One of KC’s most iconic entertainment institutions is poised to re-rear its long absentee head…
The music and entertainment biz fandango known as the Sandstone Auction – an event put on by former concert powerhouse Contemporary – will return in spirit to AEG‘s Midland by AMC.
Year after year the auction offered an array of supercalifragilistic, superstar autographed tschotskes. Items signed by the top artists who’d visited Kansas City stages that year.
What was it like?
Return with me to the October 1999 Sandstone Auction for a few highlights from my column at the time.
“We don’t have any weird stuff this year,” organizer Candy Chorice told me then. “But Olivia Newton-John signed a `Grease’ poster. And at the Lilith Fair I got a guitar signed by all of the mainstage acts, Sarah McLachlan, Sheryl Crow, the Dixie Chicks, Indigo Girls and Deborah Cox."
“Probably the coolest thing we have is a shiny baby grand piano music box," Chorice added. "You open it and it plays ‘Candle in the Wind.’ Elton John signed it with a silver pen. It looks awesome!”
That year’s auction also included items from Cher, Marilyn Manson, Celine Dion, Lauryn Hill and Hank Williams Jr.
Talk about a pop culture flashback…
And like before, this year’s auction will include items from other area venues and AEG shows, including the super heavy duty shows at Sprint Center. Organizers also hope to bring back auctioneers The Rock’s Johnny Dare and The Point’s Tanna Guthrie.
Proceeds from the auction – penciled in for December 1st – will go to Autism Speaks.
So what sort of stuff can we expect this time out?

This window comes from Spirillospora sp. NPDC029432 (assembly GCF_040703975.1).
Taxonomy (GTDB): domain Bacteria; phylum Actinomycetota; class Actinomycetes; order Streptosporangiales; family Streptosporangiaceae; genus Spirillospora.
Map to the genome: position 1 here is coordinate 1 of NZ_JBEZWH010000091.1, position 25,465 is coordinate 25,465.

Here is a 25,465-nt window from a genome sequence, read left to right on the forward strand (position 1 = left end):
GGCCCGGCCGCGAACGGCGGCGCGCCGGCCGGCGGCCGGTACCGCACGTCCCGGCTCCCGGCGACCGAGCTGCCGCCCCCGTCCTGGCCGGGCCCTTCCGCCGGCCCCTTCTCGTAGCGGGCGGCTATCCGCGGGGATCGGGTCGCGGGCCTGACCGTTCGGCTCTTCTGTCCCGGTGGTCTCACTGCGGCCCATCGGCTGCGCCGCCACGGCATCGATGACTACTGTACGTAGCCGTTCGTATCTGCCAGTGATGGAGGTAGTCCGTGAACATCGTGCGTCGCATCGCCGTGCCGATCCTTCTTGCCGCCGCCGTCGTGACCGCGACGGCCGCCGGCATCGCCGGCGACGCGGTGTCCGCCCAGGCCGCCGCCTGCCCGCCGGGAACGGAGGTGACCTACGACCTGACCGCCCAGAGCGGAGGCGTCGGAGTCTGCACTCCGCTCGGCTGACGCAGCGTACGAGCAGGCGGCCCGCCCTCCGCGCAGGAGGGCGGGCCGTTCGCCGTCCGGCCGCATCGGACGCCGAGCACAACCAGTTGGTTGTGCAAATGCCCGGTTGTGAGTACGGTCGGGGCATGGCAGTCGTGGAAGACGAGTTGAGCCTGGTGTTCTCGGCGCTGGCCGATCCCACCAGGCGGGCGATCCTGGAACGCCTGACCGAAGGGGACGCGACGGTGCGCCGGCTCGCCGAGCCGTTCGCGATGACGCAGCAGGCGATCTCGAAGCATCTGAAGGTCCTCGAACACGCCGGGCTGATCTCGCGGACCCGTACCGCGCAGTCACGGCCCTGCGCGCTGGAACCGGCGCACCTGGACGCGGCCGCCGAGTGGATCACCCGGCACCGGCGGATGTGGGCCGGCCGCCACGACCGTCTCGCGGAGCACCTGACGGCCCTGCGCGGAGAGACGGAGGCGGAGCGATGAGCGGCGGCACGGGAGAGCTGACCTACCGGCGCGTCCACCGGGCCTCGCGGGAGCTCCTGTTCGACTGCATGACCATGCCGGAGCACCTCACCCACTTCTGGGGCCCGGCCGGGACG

"We have an actual sweatshirt that Bill Cosby left here – he wore it on-stage – and gave it to us to auction off," Chorice says. "That’s pretty cool – it’s the red, ‘Hello Friend’ sweatshirt in the pic. That’s him on the Midland stage. Also, we’ve got a Margaritaville margarita machine / blender that’s signed by Jimmy Buffett from when he played at Sprint Center. It is VERY cool."
And there’ll be autographed, framed posters, books, DVDs, guitars and more.
One kickass item from my 1999 story however remains shrouded in mystery.
“We have a big, real piano, and we’re taking off one key at a time and having them signed by artists,” Chorice told me then.
The piano was expected to take three or four years to complete the signing of all 52 white keys, Chorice added. The $4,000 retail piano had been donated by Prairie Village’s Toon Shop, and Contemporary hoped it would sell for $10,000 or more.
That, of course, was before the Monopoly game ride the concert business got swept up in a couple years later and the auction – kinda like Sandstone as KC’s premier concert venue – drifted away.
So whatever became of the piano?
"I was just wondering about that," Chorice laughs. "No idea. What a shame, huh?"